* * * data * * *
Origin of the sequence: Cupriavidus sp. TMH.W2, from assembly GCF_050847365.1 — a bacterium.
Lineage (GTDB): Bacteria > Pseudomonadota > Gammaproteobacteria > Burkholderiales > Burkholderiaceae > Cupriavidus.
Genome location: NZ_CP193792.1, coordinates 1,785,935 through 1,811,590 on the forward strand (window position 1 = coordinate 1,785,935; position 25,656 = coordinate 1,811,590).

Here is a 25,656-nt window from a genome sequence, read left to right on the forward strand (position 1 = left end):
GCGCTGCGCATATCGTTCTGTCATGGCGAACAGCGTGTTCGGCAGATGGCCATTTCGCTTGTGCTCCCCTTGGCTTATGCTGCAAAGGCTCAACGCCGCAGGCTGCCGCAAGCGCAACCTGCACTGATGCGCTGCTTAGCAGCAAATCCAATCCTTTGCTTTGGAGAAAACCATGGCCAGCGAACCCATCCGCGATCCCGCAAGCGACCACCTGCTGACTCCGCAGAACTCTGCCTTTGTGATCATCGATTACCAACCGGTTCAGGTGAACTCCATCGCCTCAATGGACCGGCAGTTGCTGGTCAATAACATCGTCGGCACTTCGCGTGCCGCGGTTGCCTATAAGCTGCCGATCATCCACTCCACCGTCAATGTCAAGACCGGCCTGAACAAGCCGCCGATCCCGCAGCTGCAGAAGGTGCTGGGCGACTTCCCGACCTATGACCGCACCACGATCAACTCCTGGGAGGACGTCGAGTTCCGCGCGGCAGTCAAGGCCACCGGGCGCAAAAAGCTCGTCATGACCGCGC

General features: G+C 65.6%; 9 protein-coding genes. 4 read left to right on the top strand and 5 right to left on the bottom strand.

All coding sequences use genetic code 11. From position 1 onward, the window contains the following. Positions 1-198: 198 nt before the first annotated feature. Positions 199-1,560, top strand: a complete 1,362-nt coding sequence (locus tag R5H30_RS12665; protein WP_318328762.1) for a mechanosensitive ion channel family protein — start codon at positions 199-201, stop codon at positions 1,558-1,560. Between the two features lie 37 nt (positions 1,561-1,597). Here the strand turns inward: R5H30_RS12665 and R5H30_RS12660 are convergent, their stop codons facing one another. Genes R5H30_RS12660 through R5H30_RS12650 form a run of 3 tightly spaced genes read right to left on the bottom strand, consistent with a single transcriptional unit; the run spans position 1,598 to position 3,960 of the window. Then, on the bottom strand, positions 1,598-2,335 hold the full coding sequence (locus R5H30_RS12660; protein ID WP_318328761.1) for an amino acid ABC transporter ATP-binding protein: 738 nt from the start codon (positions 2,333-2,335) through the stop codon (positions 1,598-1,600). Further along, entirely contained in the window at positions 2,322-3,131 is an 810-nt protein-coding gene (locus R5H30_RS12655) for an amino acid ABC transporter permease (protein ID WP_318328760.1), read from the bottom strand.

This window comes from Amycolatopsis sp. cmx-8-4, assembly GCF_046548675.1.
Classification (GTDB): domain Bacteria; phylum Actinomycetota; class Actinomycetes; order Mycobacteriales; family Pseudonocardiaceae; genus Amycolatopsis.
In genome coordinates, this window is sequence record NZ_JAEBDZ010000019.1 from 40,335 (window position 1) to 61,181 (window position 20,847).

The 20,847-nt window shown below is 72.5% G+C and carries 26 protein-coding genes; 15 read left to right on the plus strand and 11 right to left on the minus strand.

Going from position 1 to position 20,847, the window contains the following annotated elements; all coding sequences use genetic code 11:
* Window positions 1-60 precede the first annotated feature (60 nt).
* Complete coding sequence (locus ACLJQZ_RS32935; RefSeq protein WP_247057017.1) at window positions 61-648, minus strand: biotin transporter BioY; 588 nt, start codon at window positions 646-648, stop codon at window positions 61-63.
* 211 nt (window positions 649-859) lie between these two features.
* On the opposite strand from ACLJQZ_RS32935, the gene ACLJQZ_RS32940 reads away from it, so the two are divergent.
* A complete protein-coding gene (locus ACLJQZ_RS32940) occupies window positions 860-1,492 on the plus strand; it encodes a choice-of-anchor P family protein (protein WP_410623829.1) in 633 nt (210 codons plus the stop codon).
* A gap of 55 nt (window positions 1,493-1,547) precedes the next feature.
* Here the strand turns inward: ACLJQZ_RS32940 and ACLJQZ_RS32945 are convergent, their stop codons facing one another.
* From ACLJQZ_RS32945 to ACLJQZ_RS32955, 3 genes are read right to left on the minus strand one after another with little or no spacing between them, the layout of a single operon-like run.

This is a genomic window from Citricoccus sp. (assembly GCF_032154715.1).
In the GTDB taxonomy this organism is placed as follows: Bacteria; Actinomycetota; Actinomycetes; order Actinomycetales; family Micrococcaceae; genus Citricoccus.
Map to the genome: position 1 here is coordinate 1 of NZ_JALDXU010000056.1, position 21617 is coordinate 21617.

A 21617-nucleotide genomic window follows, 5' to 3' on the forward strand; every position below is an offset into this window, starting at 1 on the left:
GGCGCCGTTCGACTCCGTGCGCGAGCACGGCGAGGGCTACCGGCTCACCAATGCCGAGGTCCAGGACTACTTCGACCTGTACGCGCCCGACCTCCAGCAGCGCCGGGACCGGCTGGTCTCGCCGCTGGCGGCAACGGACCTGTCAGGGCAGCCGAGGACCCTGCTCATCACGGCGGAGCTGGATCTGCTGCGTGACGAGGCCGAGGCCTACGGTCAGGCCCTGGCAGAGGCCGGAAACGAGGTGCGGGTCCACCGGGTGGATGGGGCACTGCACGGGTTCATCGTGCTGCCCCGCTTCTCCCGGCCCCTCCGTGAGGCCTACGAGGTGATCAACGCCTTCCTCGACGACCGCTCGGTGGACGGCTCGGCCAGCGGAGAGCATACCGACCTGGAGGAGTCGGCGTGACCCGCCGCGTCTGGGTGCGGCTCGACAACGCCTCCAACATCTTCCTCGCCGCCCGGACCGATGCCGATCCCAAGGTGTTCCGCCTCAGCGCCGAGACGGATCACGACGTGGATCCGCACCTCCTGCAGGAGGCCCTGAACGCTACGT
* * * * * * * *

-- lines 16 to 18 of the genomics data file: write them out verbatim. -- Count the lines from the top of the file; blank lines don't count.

* On the opposite strand from ACLJQZ_RS32935, the gene ACLJQZ_RS32940 reads away from it, so the two are divergent.
* A complete protein-coding gene (locus ACLJQZ_RS32940) occupies window positions 860-1,492 on the plus strand; it encodes a choice-of-anchor P family protein (protein WP_410623829.1) in 633 nt (210 codons plus the stop codon).
* A gap of 55 nt (window positions 1,493-1,547) precedes the next feature.